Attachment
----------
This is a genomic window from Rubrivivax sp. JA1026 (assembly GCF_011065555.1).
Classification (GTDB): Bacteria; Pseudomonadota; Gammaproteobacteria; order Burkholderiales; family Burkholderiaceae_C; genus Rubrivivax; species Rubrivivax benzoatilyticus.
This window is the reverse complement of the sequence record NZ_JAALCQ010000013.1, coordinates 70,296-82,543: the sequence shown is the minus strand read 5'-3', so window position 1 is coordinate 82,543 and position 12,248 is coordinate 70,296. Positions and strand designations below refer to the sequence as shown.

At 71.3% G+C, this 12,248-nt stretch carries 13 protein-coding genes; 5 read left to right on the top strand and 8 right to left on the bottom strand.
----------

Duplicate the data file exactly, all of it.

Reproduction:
This is a genomic window from Rubrivivax sp. JA1026 (assembly GCF_011065555.1).
Classification (GTDB): Bacteria; Pseudomonadota; Gammaproteobacteria; order Burkholderiales; family Burkholderiaceae_C; genus Rubrivivax; species Rubrivivax benzoatilyticus.
This window is the reverse complement of the sequence record NZ_JAALCQ010000013.1, coordinates 70,296-82,543: the sequence shown is the minus strand read 5'-3', so window position 1 is coordinate 82,543 and position 12,248 is coordinate 70,296. Positions and strand designations below refer to the sequence as shown.

At 71.3% G+C, this 12,248-nt stretch carries 13 protein-coding genes; 5 read left to right on the top strand and 8 right to left on the bottom strand.